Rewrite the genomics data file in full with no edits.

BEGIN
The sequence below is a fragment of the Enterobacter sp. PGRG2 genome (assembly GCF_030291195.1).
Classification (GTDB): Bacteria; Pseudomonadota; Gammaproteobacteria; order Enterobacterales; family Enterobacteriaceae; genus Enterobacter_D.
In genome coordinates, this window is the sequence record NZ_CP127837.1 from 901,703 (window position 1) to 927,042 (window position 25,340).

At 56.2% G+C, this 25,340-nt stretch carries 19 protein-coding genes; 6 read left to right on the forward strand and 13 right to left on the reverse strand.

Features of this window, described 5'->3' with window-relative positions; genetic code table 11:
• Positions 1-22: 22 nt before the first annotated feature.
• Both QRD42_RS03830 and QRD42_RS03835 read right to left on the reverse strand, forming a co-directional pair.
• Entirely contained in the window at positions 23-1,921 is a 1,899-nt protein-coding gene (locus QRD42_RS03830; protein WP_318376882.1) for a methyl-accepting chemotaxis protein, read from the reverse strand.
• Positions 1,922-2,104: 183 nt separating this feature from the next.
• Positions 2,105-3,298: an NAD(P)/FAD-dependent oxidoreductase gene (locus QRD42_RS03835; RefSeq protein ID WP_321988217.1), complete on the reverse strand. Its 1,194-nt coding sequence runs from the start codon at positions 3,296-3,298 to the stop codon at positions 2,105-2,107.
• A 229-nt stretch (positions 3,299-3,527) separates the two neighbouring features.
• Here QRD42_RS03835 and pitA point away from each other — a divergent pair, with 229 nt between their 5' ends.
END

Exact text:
The sequence below is a fragment of the Enterobacter sp. PGRG2 genome (assembly GCF_030291195.1).
Classification (GTDB): Bacteria; Pseudomonadota; Gammaproteobacteria; order Enterobacterales; family Enterobacteriaceae; genus Enterobacter_D.
In genome coordinates, this window is the sequence record NZ_CP127837.1 from 901,703 (window position 1) to 927,042 (window position 25,340).

At 56.2% G+C, this 25,340-nt stretch carries 19 protein-coding genes; 6 read left to right on the forward strand and 13 right to left on the reverse strand.

Features of this window, described 5'->3' with window-relative positions; genetic code table 11:
• Positions 1-22: 22 nt before the first annotated feature.
• Both QRD42_RS03830 and QRD42_RS03835 read right to left on the reverse strand, forming a co-directional pair.
• Entirely contained in the window at positions 23-1,921 is a 1,899-nt protein-coding gene (locus QRD42_RS03830; protein WP_318376882.1) for a methyl-accepting chemotaxis protein, read from the reverse strand.
• Positions 1,922-2,104: 183 nt separating this feature from the next.
• Positions 2,105-3,298: an NAD(P)/FAD-dependent oxidoreductase gene (locus QRD42_RS03835; RefSeq protein ID WP_321988217.1), complete on the reverse strand. Its 1,194-nt coding sequence runs from the start codon at positions 3,296-3,298 to the stop codon at positions 2,105-2,107.
• A 229-nt stretch (positions 3,299-3,527) separates the two neighbouring features.
• Here QRD42_RS03835 and pitA point away from each other — a divergent pair, with 229 nt between their 5' ends.